Wetland Delineation: What it is and Why it Matters
Though bogs and swamps may not conjure up images of critical natural resources, it’s hard to overstate the role played by wetlands, as they’re collectively known. Wetlands are unique ecosystems that provide numerous ecological services, including water purification, carbon sequestration, wildlife habitat, and flood control. Wetland delineation is an essential tool for identifying wetlands’ presence and helping to mitigate future developments’ adverse impacts on them.
About the Expert:
Rob Wayne is an environmental scientist with 8 years wetland experience related to delineation, mitigation and permitting. Rob has conducted over 150 wetland delineations in Wisconsin, Minnesota, and Iowa since 2016. He is an Assured Wetland Delineator through the Wisconsin Department of Natural Resources. He is also a certified Karner Blue Buttery surveyor with experience with local, state and federal environmental permitting.
What is a Wetland?
The U.S. Army Corps of Engineers (USACE) maintains the Wetlands Delineation Manual, which provides guidelines for determining when to classify an area as a wetland. In most cases it’s not that difficult to see what areas might fall into that category:
- Under normal conditions, the land will be inundated or saturated by surface water or groundwater. (The area will usually be wet or muddy.)
- The land will support plants that are adapted to wet conditions.
- The soil will show evidence of saturation.
Although an individual property owner may not welcome the restrictions the classification imposes, wetlands have value – especially regarding their role in flood control.
- Wetlands act like a natural sponge, soaking up rain and snowmelt and storing the water so it can dissipate slowly, reducing the potential for flood damage downstream.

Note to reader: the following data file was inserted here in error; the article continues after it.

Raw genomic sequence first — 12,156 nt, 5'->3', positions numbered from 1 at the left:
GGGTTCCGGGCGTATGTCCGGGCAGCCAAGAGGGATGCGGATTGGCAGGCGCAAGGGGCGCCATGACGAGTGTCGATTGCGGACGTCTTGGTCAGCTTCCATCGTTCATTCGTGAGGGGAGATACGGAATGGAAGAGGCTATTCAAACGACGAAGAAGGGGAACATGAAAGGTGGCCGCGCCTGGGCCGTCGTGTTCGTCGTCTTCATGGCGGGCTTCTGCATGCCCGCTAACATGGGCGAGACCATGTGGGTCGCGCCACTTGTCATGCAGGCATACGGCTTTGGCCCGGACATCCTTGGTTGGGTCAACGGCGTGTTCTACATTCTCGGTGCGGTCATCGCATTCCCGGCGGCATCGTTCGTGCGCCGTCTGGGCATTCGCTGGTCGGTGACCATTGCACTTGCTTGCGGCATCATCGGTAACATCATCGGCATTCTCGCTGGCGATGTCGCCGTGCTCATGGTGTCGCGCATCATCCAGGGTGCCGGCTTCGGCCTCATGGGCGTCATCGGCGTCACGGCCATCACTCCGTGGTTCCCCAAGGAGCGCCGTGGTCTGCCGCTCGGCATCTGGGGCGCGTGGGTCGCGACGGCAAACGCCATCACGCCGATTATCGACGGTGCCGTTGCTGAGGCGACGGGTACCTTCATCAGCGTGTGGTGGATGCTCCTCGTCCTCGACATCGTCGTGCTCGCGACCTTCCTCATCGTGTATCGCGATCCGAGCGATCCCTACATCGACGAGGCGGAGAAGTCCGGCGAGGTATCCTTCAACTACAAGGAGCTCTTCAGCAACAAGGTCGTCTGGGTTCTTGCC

- Just one acre of wetland – less than the size of a football field – can store up to 1.5 million gallons of water.
- Wetlands allow water from storm events or snow melt to pool, reducing the volume of water running off and producing subsequent strain on roads, culverts, and other infrastructure.
- By capturing and slowing the flow of water, wetlands help protect shorelines from erosion.
When water “pauses” in a wetland, pollutants have a chance to sink and be taken up by plants, helping to keep the waters cleaner. And wetlands provide essential habitat for many species of plants, birds, and animals – ones that often cannot exist elsewhere.
What is Wetland Delineation?
Wetland delineation is the process of identifying, characterizing, and mapping wetlands on a property. This process involves a combination of fieldwork, data analysis, and consultation with regulatory agencies. During the fieldwork, experts evaluate the site’s characteristics, including soil type, vegetation, hydrology, and topography. These characteristics can indicate the presence of wetlands. Experts use indicators of hydrology, hydric soils, and hydrophytic vegetation to identify the presence of wetlands. They then map and document the boundaries of the wetlands on the property.
As a developer or project decision-maker, wetland delineation and its potential findings may seem intimidating. Here’s what may be top-of-mind and why you might be overthinking it:
- Complex Regulations: Regulations surrounding wetland delineation and permitting are complex and challenging to navigate. Working with a consultant specializing in regulatory compliance and environmental permitting is crucial.
- Your Limited Expertise: Wetland delineation requires specialized knowledge and expertise. Working with an experienced consultant helps mitigate potential unknowns and makes for a high level of certainty that wetland boundaries are accurate.